Tantrum-Free Holiday Meals for Picky Eaters


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Children’s Speech Therapy Center


Dear Children’s Speech Therapy Center,

My 4-year-old is a picky eater and the holidays are coming. How can I make sure our holiday dinners are pleasant and relatively tantrum-free?

— Concerned Parent


Dear Concerned Parent,

Holidays can be a whirlwind of fun and chaos, with food stuck right in the middle! This time can still be a joyous adventure for you and your family, despite picky eating and a fear of new foods. Let’s start with some strategies to help set yourself and your 4-year old up for success.

First, talk to your child ahead of time. Prepare and reassure your child that there will be many new foods, but not to worry because you will be there to help her. Take the pressure off your child by explaining that it is her choice if she wants to eat certain foods or not. By removing the pressure and setting the expectations in advance, you will avoid surprises or unexpected outcomes. You may also want to role-play with some appropriate ways to accept and refuse foods.

Second, if you are able to, casually talk to a few family members ahead of time. Give them the opportunity to offer their advice prior to the meal, so that later everyone can focus on the meal. Our children know when the topic of discussion at dinner is about them, and they don’t like it. So let’s make sure when we’re talking about your child, it’s about what she’s doing at preschool instead of what she’s not eating at the dinner table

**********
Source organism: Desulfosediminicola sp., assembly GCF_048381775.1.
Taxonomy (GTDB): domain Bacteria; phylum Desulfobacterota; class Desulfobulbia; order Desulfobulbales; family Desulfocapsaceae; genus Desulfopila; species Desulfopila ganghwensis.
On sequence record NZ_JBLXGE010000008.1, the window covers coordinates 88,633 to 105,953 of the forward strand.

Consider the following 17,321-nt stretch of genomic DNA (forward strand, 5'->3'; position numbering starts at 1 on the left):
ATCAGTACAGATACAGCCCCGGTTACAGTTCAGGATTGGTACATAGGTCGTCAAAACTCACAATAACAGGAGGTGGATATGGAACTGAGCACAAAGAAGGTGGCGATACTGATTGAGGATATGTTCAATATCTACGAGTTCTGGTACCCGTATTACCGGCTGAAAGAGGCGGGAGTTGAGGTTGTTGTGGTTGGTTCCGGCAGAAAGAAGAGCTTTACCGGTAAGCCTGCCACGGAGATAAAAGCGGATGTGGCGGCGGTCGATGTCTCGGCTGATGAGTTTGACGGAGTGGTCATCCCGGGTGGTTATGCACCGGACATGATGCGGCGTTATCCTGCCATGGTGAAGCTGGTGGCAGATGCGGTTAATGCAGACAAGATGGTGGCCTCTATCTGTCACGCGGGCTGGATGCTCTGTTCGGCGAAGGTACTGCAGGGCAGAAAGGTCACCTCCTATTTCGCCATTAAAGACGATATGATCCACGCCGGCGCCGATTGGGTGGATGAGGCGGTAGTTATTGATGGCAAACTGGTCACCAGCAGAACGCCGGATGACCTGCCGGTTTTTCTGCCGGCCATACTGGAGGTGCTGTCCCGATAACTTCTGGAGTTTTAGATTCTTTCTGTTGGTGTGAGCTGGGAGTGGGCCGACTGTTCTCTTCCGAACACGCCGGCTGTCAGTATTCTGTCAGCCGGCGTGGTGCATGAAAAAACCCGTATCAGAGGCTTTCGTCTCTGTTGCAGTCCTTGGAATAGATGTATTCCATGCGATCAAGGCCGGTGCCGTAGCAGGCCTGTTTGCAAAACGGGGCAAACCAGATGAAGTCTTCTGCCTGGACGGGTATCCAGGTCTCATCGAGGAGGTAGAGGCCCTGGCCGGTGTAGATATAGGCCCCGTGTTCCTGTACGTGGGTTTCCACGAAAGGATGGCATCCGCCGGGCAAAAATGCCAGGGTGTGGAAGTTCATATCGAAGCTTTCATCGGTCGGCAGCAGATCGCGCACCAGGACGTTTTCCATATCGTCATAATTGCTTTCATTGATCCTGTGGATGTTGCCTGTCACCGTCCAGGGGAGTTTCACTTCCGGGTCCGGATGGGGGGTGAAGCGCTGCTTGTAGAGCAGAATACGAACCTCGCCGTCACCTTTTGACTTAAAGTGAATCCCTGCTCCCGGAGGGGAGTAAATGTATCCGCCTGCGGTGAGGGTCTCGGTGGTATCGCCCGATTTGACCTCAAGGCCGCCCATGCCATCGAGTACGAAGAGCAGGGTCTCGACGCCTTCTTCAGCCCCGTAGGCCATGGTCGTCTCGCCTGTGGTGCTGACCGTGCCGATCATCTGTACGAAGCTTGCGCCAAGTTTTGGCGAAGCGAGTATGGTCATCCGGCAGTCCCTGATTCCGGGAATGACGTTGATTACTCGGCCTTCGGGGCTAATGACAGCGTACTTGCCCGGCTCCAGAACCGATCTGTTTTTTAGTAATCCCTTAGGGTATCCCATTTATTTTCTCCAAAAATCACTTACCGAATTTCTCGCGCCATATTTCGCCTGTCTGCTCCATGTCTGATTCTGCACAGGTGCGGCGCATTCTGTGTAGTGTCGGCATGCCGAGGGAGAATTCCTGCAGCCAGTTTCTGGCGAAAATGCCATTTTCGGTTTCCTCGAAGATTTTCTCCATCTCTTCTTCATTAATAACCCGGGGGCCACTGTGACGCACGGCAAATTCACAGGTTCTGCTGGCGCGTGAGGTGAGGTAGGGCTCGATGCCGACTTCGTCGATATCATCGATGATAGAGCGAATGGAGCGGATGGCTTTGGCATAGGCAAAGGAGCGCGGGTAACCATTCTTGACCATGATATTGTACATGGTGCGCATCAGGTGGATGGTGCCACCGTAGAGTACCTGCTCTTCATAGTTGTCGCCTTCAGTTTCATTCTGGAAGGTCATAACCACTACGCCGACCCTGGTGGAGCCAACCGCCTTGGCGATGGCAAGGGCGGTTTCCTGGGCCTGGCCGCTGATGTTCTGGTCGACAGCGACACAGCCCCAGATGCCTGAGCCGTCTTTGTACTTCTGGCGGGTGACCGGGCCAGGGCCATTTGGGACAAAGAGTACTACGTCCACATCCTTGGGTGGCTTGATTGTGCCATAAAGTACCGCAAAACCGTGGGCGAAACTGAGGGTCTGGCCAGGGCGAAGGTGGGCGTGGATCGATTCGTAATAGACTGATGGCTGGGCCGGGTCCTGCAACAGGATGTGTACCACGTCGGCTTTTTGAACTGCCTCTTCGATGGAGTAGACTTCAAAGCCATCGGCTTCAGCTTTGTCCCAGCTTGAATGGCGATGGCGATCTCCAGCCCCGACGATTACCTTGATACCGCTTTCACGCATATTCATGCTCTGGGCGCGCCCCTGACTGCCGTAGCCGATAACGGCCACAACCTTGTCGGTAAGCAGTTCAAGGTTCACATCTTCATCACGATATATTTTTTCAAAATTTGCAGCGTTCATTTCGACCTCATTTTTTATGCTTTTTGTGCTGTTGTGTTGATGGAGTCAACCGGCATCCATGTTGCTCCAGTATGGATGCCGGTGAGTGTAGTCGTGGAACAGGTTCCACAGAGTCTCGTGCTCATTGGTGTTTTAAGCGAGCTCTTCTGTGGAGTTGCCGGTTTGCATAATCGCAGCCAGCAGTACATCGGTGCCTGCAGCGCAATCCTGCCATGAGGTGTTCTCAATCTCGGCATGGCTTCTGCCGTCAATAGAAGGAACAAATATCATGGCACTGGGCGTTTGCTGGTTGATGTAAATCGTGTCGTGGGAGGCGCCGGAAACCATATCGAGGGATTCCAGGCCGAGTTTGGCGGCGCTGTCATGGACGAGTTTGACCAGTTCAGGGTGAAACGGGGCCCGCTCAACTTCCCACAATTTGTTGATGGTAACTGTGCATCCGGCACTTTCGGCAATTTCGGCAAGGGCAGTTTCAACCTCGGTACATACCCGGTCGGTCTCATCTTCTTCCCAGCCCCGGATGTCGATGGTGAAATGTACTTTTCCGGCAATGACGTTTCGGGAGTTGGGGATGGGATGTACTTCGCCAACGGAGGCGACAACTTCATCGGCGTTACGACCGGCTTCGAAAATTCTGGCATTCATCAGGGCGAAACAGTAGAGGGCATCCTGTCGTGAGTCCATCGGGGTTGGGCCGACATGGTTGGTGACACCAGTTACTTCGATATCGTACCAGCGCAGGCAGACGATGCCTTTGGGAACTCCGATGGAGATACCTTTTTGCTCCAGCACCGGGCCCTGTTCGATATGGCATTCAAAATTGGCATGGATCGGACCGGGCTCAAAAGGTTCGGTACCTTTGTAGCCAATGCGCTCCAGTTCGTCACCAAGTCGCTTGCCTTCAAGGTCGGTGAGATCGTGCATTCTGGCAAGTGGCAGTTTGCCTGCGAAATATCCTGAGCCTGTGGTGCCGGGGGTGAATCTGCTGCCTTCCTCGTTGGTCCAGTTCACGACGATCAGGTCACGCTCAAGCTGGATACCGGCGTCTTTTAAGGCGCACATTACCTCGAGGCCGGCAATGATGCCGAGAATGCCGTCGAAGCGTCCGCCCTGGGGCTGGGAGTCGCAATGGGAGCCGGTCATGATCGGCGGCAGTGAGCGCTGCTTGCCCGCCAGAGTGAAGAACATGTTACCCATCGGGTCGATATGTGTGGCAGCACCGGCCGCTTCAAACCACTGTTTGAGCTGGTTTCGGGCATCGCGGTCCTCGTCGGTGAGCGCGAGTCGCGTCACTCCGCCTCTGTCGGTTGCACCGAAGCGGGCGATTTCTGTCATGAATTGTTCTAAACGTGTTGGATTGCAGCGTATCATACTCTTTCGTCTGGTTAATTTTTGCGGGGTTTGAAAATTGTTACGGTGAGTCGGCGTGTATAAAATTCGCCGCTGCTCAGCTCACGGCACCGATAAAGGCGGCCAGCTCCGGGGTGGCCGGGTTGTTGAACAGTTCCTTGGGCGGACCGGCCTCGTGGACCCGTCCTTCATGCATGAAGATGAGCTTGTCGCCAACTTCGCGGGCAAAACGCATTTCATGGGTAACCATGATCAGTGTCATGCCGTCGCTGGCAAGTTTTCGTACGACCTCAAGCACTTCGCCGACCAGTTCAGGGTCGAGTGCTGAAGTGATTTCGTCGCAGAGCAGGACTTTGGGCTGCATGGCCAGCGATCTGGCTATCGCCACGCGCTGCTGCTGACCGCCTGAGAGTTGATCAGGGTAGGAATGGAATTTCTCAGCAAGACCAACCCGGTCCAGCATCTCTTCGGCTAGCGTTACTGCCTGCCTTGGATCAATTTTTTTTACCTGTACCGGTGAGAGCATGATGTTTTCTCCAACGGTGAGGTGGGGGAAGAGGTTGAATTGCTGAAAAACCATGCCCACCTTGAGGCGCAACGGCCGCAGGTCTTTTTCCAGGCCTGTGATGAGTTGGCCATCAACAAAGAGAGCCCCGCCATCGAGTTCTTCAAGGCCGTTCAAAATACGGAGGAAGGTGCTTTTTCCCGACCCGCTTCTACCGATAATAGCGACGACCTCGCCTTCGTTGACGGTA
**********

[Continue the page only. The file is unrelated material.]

Third, make enough for everyone. Usually, the item I bring is something I know I can eat, share, and enjoy. This way, your child will have something to eat without having her own special plate. While you’re at it, invite your child in the kitchen. Part of the reason our problem feeders struggle is because these foods are new or different. By bringing your child into the process and giving her the confidence to help you prepare the meal, you are familiarizing her with the sights, smells, and textures of each food. Put yourself in her little shoes. The sweet potato in the store looks and feels far different than when it is mashed, baked, fried or put into a yummy sweet potato pie. It is hard for her young mind to make sense of this without seeing the process.

Fourth, encourage family style meals. Meals where everyone is able to serve themselves, gives your child the opportunity to practice decision making and experience foods without necessarily eating them. I also recommend putting a large spoon and a small spoon in each item. This strategy is from Melanie Potock, MA, CCC-SLP of ParentingInTheKitchen.com. She recommends calling the large spoon the “Yes, please!” serving spoon while the small spoon, is the “Just a Bite” spoon. You can assist as needed, while your child serves herself the foods and portions she wants.

Finally, create a new tradition with your child. Take this time to tell traditional or family stories about the holidays. Re-enact these stories to help her come alive by role-playing and discussing how and why things happened. This will help foster her language development while creating something together.

Susan Morgan, MS, CCC-SLP


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Children’s Speech Therapy Center (CSTC) is a well-known private practice specializing in pediatric speech therapy and conveniently located in Ashburn, VA. When your child needs a speech and language professional, navigating all your options can be time-consuming and frustrating!

Let Children’s Speech Therapy Center help! Their team provides diagnostic and therapeutic services including screenings, evaluations, and therapy for all ages, from infancy to adolescence. From more routine challenges to complex conditions, their team of licensed and accredited speech language pathologists are prepared to help with your child's unique speech and language needs.

Learn more, including what insurances they accept, by connecting: Online | Facebook | Services | FAQs | Contact.


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